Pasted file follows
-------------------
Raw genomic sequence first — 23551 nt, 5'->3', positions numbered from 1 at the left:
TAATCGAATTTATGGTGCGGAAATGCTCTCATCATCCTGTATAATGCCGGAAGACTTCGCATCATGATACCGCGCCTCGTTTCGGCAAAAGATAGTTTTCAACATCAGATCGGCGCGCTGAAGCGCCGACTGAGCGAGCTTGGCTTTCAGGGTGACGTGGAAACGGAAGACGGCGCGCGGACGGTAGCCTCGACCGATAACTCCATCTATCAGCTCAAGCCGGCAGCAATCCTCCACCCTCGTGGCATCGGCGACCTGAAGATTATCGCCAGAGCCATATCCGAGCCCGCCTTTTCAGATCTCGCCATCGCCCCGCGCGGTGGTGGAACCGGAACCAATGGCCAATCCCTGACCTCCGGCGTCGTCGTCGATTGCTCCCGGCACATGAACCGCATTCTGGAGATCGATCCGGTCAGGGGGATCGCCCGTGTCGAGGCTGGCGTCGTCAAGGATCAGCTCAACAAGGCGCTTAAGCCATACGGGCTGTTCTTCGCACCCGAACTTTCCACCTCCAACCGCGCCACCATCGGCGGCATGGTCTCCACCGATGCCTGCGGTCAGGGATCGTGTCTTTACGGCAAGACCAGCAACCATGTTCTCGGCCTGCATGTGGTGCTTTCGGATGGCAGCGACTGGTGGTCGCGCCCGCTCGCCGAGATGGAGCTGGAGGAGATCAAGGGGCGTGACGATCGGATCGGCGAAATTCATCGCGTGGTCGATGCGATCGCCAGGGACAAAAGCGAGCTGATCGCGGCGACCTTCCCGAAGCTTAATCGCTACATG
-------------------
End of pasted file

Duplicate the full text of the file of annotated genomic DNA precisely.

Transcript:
Raw genomic sequence first — 23551 nt, 5'->3', positions numbered from 1 at the left:
TAATCGAATTTATGGTGCGGAAATGCTCTCATCATCCTGTATAATGCCGGAAGACTTCGCATCATGATACCGCGCCTCGTTTCGGCAAAAGATAGTTTTCAACATCAGATCGGCGCGCTGAAGCGCCGACTGAGCGAGCTTGGCTTTCAGGGTGACGTGGAAACGGAAGACGGCGCGCGGACGGTAGCCTCGACCGATAACTCCATCTATCAGCTCAAGCCGGCAGCAATCCTCCACCCTCGTGGCATCGGCGACCTGAAGATTATCGCCAGAGCCATATCCGAGCCCGCCTTTTCAGATCTCGCCATCGCCCCGCGCGGTGGTGGAACCGGAACCAATGGCCAATCCCTGACCTCCGGCGTCGTCGTCGATTGCTCCCGGCACATGAACCGCATTCTGGAGATCGATCCGGTCAGGGGGATCGCCCGTGTCGAGGCTGGCGTCGTCAAGGATCAGCTCAACAAGGCGCTTAAGCCATACGGGCTGTTCTTCGCACCCGAACTTTCCACCTCCAACCGCGCCACCATCGGCGGCATGGTCTCCACCGATGCCTGCGGTCAGGGATCGTGTCTTTACGGCAAGACCAGCAACCATGTTCTCGGCCTGCATGTGGTGCTTTCGGATGGCAGCGACTGGTGGTCGCGCCCGCTCGCCGAGATGGAGCTGGAGGAGATCAAGGGGCGTGACGATCGGATCGGCGAAATTCATCGCGTGGTCGATGCGATCGCCAGGGACAAAAGCGAGCTGATCGCGGCGACCTTCCCGAAGCTTAATCGCTACATG